Modern electrical brain stimulation techniques have an exciting potential (pun intended): they can influence activity of brain cells from outside of the skull. Transcranial direct current stimulation (tDCS) in particular is increasingly being used to try to enhance cognitive processes, such as attention1.
In this study, we took that claim to the test and applied tDCS to the frontal eye field—an important area in the spatial attention network of the brain.
We know from earlier work that the frontal eye fields can direct attention to a particular side of space. Specifically, the frontal eye field in the brain’s right hemisphere mostly directs attention to the left side of the visual field (and vice versa for its counterpart in the left hemisphere). Also, we know the frontal eye field is responsible for initiating eye movements2. Once the activity of certain frontal eye field neurons reaches a threshold, an eye movement is made, again to the opposite side of the visual field.
Armed with this knowledge, we can make a straightforward prediction how tDCS of the frontal eye field should affect eye movements. With anodal tDCS, we assume that the excitability of neurons is mostly enhanced. This would cause frontal eye field neurons to become a little more active, thus reaching the threshold for evoking an eye movement a little bit sooner than they otherwise would. Therefore, the time it takes to initiate the eye movement should go down.
In fact, this prediction is so straightforward that an earlier study3 already tried to test it. They found exactly that: after people received anodal tDCS (e.g. to the right frontal eye field), they became faster at making eye movements to the opposite side (e.g. directed to the left visual field).
However, the size of the effect they found was fairly modest: people got about 6 milliseconds faster due to the stimulation. In addition, this was the first study to show that tDCS could indeed have this effect. Therefore, we thought it was a good idea to conduct a very similar experiment, to see if we would get the same outcome.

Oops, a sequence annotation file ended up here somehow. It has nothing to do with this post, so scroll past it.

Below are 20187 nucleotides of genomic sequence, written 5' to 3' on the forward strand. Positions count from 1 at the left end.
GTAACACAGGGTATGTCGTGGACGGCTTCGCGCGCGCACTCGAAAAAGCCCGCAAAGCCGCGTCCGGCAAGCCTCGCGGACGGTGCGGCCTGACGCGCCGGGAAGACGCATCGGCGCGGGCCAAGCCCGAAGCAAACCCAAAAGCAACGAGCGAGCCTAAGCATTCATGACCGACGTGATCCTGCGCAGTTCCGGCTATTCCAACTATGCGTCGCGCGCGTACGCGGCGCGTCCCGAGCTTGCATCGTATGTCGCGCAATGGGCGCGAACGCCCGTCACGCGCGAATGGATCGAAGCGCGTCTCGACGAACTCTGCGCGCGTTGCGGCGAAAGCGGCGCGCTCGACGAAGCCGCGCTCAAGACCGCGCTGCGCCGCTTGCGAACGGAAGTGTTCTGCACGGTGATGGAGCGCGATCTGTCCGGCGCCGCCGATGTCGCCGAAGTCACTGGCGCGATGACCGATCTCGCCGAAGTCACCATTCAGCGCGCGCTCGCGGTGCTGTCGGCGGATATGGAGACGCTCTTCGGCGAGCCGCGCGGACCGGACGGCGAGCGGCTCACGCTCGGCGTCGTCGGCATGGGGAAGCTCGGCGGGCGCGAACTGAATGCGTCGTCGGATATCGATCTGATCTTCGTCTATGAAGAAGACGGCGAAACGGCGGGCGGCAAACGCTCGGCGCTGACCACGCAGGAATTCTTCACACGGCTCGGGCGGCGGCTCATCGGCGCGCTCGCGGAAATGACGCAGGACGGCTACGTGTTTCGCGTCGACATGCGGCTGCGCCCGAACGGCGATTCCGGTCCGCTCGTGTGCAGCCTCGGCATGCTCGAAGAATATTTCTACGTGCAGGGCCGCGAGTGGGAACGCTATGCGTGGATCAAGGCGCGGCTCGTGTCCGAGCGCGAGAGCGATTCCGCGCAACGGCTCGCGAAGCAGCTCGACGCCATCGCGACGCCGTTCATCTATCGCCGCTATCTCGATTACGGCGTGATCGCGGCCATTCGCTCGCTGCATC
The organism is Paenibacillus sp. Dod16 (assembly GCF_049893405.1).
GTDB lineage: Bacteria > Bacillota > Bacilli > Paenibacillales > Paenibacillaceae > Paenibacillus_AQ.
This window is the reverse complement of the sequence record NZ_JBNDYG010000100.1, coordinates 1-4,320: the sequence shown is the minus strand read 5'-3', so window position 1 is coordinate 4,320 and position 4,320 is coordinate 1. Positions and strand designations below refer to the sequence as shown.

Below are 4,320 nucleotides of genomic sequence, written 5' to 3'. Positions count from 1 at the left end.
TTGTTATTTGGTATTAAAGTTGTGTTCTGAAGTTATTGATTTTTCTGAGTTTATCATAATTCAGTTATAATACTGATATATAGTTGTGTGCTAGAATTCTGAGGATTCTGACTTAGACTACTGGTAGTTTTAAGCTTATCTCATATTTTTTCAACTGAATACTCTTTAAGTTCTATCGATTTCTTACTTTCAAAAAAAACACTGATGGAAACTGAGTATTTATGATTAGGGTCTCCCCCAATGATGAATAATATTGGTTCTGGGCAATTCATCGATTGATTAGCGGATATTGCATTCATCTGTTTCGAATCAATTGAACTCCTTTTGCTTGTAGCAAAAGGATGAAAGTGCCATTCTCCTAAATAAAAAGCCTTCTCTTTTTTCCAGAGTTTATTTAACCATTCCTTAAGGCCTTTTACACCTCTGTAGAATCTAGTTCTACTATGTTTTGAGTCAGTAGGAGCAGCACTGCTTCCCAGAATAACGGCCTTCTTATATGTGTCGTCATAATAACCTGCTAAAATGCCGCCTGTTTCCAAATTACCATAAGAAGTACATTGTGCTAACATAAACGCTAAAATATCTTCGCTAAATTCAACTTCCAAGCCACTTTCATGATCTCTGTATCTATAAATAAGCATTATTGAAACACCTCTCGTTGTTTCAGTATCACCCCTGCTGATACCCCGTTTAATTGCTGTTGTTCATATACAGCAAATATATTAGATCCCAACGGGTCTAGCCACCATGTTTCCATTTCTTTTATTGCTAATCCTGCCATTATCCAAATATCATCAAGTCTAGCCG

Unfortunately, we did not. The results we obtained are shown in the figures below.
In the left panel, the y-axis shows participants’ response time from the moment they had to make an eye movement4. Using an eye tracker, we measured this response time at four different time points (shown on the x-axis): before we switched on the stimulation (baseline), during the stimulation (tDCS), and two more blocks after the stimulation had completed (post)5.
The 26 individuals that participated in the study are shown in colored lines. Some are a lot faster than others, and the way their response time changes over the four time points is also highly variable. The black line shows the average effect across the group.
What we expected to see is a decrease in response time during tDCS and afterwards. However, the average line looks fairly flat. This is a little easier to appreciate in the right panel, where we subtracted the response time at the baseline time point from the subsequent three. Now the graph shows how the response time changed during/after the stimulation, compared to before the stimulation. On average, these changes were minute—less than 1 millisecond.
All in all, our results do not seem to support the effect we expected anodal tDCS to have. We used Bayesian statistics to quantify how much evidence we had for an effect of tDCS or not. This showed that our results are about 5 times more likely when you assume that tDCS had no effect, compared to when you assume that there is a real effect of tDCS.